Fnac Casablanca has more than 200 brands in its store, as well as an unequalled selection of books, music, computers, audio, video and photographic equipment.
AKSAL has also got its own property division that is dedicated to helping develop the best sites for new retail outlets and malls. Its team consists of a full range of real estate specialists, including architects, engineers, project managers and foremen.
Acquisitions and franchising
Part of AKSAL’s strategy has been to acquire key pieces of land and local businesses to increase its presence across the country. Adlaoui says, “The acquisition of franchises is at the heart of the Group’s development. Before the creation of the AKSAL Group, the President had a mission to provide the Moroccan commercial landscape with prestigious brands.
“It was necessary to develop a whole sector at a time when the franchise networks were rare and the market is still relatively young. The expertise gained in the area now and successes to the public confirms this choice.”
These franchises of groups like Galeries Lafayette and Fnac – as well as signing contracts with other leading international brands – has meant that AKSAL is at the forefront of the Moroccan retail experience.
The enthusiasm for Morocco as a retail destination has been shown from many of the leading brands that are moving there. In a note on the country in 2011, Gap said of the opportunities presented to it in Casablanca and by the AKSAL Group, “Casablanca is the premier shopping destination in North Africa; Morocco’s booming retail market and increasing urban population provide Gap with a terrific opportunity.”
A major development for the company was in 2009, when it decided to create a unit dedicated towards building large shopping malls in Morocco. AKSAL malls provide the strategic link between the other main divisions of the group, with retail, luxury goods, department stores and real estate playing important roles in this new development for the firm.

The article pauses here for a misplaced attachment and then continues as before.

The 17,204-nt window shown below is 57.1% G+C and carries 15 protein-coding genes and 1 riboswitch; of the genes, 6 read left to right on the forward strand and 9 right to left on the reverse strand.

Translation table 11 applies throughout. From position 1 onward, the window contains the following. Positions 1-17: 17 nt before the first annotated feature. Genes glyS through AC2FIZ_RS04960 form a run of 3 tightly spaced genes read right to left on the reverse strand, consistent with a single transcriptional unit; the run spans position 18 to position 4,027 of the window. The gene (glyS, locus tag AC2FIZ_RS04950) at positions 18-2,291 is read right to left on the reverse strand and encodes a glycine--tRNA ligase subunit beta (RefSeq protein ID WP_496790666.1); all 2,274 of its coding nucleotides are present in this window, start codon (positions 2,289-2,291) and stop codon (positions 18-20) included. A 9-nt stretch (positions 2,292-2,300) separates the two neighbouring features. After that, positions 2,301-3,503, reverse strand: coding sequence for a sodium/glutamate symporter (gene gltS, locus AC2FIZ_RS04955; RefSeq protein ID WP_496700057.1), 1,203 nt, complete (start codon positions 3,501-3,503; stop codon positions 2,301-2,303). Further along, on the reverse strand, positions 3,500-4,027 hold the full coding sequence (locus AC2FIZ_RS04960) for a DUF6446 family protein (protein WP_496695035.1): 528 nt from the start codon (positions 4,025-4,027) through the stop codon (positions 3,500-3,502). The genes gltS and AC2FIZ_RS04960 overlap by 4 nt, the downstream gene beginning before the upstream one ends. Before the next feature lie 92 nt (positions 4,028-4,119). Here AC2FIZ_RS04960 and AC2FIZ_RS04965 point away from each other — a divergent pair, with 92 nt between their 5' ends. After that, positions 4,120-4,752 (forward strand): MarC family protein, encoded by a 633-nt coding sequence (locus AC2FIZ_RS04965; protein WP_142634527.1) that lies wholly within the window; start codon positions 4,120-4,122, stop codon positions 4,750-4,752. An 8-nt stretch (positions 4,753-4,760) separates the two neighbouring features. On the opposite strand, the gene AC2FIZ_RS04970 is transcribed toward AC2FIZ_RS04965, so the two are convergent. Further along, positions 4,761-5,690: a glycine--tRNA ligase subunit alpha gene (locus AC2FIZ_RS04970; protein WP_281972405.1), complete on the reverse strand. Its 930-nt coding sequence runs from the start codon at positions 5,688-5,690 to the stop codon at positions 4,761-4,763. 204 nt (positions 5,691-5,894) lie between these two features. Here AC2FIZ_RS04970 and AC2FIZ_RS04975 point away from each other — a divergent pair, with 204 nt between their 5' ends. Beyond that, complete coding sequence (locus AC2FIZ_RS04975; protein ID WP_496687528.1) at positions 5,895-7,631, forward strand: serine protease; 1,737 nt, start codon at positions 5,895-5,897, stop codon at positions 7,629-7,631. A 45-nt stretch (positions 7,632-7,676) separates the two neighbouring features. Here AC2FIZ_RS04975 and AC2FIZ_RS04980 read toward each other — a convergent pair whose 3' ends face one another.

The company’s flagship mall is the Casablanca-based Morocco Mall that opened in 2011 and cost €200m to build. Created in partnership with the Al Jedaie Group, the Morocco Mall marked a turning point for the retail market in North Africa.
Spread over 10 hectares and housing 350 unique stores, it is the largest mall in the whole region. The Morocco Mall offers shoppers around 600 different brands, including fashion, home décor and furniture, handicrafts, food, leisure and entertainment.
The international brands, such as Fnac, Galeries Lafayette, Gucci, Fendi, Ralph Lauren, Louis Vuitton, Prada, IMAX and many mass market and high end brands, share the space with locally sourced goods that reflect Morocco’s unique culture.
Since opening until September 2013 more than 28 million visitors have passed through the Morocco Mall doors, enjoying a unique shopping experience that marries international brands with a local twist. In an interview when the mall opened, the Morocco Mall’s project director told the African Manager site, “Like the finest existing malls in the Middle East or North America, the Morocco Mall offers visitors a unique and magical experience, mixing shopping, leisure and catering, to be lived with friends or the family in an innovative architectural concept.
“Much more than a traditional shopping centre, the Morocco Mall is a real place to live. It seeks to position itself as an ultimate experience, worthy of the greatest fashion capitals with a wide range of shopping and recreation unique in Africa and services comparable to the most luxurious hotels.”
The company is keen to help Morocco grow as a world economy, encouraging local Moroccans to better themselves. At the beginning of 2011, it launched the AKSAL Academy, which helps to train up the next generation of business people and AKSAL employees. The idea is to train AKSAL’s future employees to international standards, as well as transforming Morocco’s retail sector into one of great professionalism.
Adlaoui says the company is eager to expand into more Moroccan cities, in both the mall and other retail segments, “More or less long term, AKSAL Group plans to expand in the market malls, more widely in Morocco; capitalising on new cities with high potential.” Although primarily focused on Morocco, she adds that they are not against the idea of expanding abroad in the future.